However I will push back on your referencing passages of the bible as "in the story." The bible has been used all over the planet to tell people how to live their lives. Policies have been created based on the bible. People's lives have been greatly BENEFITED because of the bible. People's lives have been greatly DEVASTATED because of the bible. I think refering to these passages as just part of the story is minimizing the issues it has caused.

For fear of getting into a broad conversation where we just talk in circles, I'll ask you specifically about my original comment regarding slavery (we can DM if you'd prefer). What is your position on Exodus 21, where it outlines the rules and regulations for owning slaves? What is your position on Ephesians 6:5, where slaves are ordered to obey their masters?
 
Apr 2013
35,420
24,036
Left coast
Exactly how it's written. When Paul wrote this, slaves were considered property and not people. There are all sorts of laws in the bible about not eating shelfish, not wearing clothes made of two fabrics, and even not sitting in a chair where a women on her period has sat in the last 7 days (Leviticus 15:19-33).

But God apparently didn't have the ability to say "Don't own people as property."

Don't even get me started on Exodus 21 where God lays out the rules for how to own, treat, trade, and trick slaves into owning them for life.
I have always like the bit in the bible about how it is OK to beat servants/slaves as long as they don't die within a day or two.

Even more interesting that some versions of "god's word" uses servants and not slaves.
 
Oct 2010
64,833
25,702
Colorado
I did misunderstand your position. My apologies.

However I will push back on your referencing passages of the bible as "in the story." The bible has been used all over the planet to tell people how to live their lives. Policies have been created based on the bible. People's lives have been greatly BENEFITED because of the bible. People's lives have been greatly DEVASTATED because of the bible. I think refering to these passages as just part of the story is minimizing the issues it has caused.

For fear of getting into a broad conversation where we just talk in circles, I'll ask you specifically about my original comment regarding slavery (we can DM if you'd prefer). What is your position on Exodus 21, where it outlines the rules and regulations for owning slaves? What is your position on Ephesians 6:5, where slaves are ordered to obey their masters?
No problem. I've known very few universalists. I've been hammered by Christians, Jews, Hindus, and others, who all are, of course, right and I'm not. :)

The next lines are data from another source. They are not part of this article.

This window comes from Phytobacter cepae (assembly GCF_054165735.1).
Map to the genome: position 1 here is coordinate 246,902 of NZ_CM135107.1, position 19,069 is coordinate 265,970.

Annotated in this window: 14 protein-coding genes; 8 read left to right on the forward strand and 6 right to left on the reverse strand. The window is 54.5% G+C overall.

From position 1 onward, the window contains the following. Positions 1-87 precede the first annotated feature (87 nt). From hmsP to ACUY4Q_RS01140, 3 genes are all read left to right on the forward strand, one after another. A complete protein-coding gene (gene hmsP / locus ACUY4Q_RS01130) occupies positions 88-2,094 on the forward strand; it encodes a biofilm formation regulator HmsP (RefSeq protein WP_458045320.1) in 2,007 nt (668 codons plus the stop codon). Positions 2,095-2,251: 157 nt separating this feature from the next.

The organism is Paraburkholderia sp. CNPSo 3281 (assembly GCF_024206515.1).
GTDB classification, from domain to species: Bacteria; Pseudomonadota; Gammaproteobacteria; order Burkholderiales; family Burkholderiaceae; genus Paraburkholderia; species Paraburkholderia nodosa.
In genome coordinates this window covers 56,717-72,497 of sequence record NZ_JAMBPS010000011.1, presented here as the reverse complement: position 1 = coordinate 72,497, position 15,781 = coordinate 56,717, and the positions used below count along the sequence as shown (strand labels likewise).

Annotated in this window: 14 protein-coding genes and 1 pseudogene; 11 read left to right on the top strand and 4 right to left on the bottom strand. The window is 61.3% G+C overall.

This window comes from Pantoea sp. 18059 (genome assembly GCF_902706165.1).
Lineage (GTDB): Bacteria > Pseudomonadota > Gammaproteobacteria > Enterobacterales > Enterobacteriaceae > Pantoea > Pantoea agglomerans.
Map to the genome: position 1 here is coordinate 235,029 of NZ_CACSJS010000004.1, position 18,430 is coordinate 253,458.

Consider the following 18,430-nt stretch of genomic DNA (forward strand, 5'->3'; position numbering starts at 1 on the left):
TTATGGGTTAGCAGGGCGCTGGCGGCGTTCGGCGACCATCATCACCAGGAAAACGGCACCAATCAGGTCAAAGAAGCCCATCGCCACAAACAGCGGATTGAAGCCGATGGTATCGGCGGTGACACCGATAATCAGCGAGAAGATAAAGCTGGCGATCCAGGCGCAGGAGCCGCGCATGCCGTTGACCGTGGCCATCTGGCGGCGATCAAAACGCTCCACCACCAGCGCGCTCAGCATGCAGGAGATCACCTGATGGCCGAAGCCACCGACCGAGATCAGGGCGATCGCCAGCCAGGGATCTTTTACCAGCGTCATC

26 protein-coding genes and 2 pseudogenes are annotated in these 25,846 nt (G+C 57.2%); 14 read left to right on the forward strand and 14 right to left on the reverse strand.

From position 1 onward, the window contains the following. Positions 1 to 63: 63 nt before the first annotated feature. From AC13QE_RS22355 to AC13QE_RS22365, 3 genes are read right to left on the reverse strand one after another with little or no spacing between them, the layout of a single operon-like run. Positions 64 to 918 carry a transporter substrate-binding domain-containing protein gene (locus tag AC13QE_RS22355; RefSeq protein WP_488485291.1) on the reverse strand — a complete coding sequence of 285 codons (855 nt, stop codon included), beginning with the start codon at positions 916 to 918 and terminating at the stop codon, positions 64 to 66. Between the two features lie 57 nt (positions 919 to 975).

What I mean by "in the story" is taking what is written as part of the overall story in the time and particular cultural context of it apart from whether it's "right" or "wrong," something a universalist does all the time 'cause we haven't a horse in the race. People's interpretations of what the Bible says indeed have been used to tell people how to live their lives, and in millions upon millions upon millions of case, how to live their lives or be put to death for not living their lives "according to the Bible" or the Vedas, or Koran or Vladimir Lenin, or whatever.

I oppose slavery under any circumstances, but slavery as an institution surely extends into prehistoric times. It exists today. It ended in the major industrial/colonial powers only in the last couple hundred years.

When the OT and NT were written, slavery was rampant, part of all cultures, part of humankind. I have no honest way of saying what my opinion of slavery would have been had I been alive in 1174 B.C.E. or 73 C.E.
 
Nov 2012
16,699
5,570
Michigan
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I thought it was "Love", not "Charity"?
The Greek word being translated is “agape” which is a reference to filial love, that is a generous love for human kind. The English language word love has erotic and other connotations that fail to express the thoughts of the author (Paul).
 
Nov 2012
16,699
5,570
Michigan
I have always like the bit in the bible about how it is OK to beat servants/slaves as long as they don't die within a day or two.

Even more interesting that some versions of "god's word" uses servants and not slaves.
At no point in any book of the Bible did any word translated as “slave” mean the same thing as the peculiar and ugly business we called slavery in American history.
 
Likes: Gordy